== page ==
Download

The OpenSplash source code is available on Launchpad.

The source code that makes up OpenSplash is written in the modern C# programming language, and is built on open and platform-invariant standards such as Mono, FFMpeg, and MPlayer. As with most signage players, it has full support for H.264 1080p video, flash, and many other formats. And it can run on a variety of operating systems including Linux and Windows. Although not yet tested, support should also be possible for Mac OSX and Android.

License

The source is released under the OpenSplashTM Public License which is a free license for software. This license is based on LGPL v3, but additionally specifies that relevant “Powered by OpenSplash Technology” branding should be incorporated into the final player application’s information splash screen. This is the only addition that has been made to the standard LGPL v3 license.

After some community feedback, we have also added a clarification at the end of the original license. This is to clearly re-state the effect of the LGPL, such that you can link your own proprietary code to OpenSplash code and still keep your own code proprietary. If you take OpenSplash code already under the license and modify it directly, that code would still be subject to the license and therefore would still need to be open source, not proprietary.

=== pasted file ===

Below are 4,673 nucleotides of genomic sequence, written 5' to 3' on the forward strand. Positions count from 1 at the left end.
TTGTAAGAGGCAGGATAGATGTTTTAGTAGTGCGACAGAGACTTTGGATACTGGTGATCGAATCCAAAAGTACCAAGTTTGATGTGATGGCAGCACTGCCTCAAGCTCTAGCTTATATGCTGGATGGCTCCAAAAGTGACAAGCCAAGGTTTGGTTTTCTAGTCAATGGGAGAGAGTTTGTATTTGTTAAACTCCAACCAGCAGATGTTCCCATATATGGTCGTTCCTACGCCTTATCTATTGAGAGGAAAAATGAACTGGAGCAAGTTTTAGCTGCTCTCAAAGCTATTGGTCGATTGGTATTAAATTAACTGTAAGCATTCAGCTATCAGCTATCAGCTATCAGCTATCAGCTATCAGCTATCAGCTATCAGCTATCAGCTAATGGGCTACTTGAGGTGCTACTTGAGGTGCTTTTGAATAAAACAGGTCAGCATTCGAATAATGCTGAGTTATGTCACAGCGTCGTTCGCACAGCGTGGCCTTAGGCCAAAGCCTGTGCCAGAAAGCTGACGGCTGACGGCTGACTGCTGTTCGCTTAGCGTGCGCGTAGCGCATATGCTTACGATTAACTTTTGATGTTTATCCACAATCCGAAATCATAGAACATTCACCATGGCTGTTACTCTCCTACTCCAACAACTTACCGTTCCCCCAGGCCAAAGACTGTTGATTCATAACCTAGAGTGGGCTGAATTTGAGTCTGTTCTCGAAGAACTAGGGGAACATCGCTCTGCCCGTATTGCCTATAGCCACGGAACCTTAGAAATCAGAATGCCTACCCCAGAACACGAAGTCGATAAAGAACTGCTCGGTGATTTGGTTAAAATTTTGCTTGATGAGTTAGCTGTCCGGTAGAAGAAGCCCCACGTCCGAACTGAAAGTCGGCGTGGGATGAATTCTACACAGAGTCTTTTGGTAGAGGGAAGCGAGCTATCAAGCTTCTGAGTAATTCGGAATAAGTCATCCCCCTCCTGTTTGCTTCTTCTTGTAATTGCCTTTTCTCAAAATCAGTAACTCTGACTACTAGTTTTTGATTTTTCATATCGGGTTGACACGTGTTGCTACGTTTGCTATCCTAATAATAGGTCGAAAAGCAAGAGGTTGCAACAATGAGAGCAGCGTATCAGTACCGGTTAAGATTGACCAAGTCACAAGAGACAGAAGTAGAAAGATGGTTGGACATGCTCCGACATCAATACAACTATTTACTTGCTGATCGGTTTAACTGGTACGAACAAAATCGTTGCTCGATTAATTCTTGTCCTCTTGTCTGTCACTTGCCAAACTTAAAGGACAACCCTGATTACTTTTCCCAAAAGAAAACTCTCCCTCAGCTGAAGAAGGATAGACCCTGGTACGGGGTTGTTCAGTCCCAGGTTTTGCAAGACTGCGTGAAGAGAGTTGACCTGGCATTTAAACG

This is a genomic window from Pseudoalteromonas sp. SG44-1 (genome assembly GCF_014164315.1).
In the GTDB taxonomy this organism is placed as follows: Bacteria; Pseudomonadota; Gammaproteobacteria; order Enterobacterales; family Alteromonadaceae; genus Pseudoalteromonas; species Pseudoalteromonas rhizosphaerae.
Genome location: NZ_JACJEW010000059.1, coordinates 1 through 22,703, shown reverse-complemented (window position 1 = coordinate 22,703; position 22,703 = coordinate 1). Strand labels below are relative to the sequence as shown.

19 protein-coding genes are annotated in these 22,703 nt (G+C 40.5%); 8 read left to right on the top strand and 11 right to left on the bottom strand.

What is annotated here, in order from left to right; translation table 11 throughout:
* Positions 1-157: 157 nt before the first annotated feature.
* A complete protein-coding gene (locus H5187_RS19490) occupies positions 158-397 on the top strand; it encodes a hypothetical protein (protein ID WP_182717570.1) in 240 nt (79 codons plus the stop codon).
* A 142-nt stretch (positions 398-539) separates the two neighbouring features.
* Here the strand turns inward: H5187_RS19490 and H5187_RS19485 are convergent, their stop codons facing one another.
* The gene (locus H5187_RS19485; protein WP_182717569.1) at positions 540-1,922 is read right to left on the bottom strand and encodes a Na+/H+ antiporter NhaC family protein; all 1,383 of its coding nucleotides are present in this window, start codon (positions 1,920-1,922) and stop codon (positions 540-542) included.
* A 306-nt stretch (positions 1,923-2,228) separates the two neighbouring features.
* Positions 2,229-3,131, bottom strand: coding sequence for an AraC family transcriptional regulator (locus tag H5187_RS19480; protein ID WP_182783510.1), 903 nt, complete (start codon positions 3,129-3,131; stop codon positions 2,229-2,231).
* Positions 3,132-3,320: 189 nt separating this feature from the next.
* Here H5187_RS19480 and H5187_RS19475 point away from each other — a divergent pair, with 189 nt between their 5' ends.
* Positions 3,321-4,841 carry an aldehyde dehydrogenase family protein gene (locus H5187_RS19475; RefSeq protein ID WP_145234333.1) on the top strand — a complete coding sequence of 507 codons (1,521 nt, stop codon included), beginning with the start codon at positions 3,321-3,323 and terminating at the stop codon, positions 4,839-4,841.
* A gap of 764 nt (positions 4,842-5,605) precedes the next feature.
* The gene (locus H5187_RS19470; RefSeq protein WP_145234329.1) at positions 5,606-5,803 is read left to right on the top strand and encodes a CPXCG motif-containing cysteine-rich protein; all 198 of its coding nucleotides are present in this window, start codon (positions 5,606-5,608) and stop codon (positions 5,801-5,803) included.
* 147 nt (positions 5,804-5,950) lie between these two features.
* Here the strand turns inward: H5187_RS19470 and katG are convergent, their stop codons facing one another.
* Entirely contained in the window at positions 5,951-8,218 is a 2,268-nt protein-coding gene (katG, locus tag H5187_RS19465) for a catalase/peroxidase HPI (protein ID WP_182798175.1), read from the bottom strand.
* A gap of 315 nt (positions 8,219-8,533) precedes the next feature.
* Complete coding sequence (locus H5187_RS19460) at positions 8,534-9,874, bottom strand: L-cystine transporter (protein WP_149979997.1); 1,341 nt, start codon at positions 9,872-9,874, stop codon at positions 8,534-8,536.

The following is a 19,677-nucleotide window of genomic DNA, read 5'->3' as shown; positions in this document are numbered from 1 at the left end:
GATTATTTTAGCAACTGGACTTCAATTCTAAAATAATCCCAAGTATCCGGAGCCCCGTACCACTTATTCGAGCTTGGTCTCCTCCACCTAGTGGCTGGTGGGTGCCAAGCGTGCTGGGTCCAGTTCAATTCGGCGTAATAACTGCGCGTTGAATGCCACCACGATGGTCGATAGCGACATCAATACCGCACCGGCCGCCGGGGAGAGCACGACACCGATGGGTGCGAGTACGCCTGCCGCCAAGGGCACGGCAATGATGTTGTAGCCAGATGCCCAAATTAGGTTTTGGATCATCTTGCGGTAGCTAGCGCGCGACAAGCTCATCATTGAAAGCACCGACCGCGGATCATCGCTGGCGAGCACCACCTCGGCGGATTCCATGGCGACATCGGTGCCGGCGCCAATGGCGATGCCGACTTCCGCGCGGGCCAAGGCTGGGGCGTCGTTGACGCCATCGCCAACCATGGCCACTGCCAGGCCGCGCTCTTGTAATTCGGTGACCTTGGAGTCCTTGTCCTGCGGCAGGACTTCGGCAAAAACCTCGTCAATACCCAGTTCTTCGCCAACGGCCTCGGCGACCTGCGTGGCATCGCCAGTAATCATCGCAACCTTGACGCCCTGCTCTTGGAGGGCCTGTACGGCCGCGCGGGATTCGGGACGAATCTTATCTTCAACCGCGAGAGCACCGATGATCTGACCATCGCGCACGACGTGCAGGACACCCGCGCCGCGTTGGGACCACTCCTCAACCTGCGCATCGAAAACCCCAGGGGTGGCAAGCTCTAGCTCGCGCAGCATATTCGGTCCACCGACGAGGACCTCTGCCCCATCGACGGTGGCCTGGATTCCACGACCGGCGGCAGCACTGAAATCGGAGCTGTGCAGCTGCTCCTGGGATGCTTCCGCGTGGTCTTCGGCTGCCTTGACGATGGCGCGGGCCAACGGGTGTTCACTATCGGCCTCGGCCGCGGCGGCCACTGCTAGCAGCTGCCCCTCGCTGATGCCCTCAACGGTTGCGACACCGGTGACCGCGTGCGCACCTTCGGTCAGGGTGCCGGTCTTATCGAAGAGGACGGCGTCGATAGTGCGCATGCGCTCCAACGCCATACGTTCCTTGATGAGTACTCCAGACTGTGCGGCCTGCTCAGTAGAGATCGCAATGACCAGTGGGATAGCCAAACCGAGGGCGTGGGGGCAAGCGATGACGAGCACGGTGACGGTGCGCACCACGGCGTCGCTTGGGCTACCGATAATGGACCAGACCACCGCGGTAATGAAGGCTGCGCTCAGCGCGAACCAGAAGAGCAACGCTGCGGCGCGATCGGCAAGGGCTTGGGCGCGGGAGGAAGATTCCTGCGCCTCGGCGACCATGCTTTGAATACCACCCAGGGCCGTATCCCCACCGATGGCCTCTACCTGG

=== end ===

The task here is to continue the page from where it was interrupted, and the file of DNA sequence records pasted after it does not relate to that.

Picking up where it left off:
The added line is: “However, if you treat your program as a subroutine library, you are permitted to link proprietary applications with it.”

For details, see the full license here. You can also download it as a PDF file: OpenSplash License Terms version 2

Certain elements of the OpenSplash core and class libraries utilise third party code licensed under different terms. Third party code can be accepted into the OpenSplash core and class libraries as long as the license is compatible with the OpenSplash Public License and that all original licensing terms are respected. Some components do place requirements on source code (that, for example, an existing license may not be removed from a file) and on distributed binaries (that the binary includes within its documentation/license the original license of that piece of code, for example).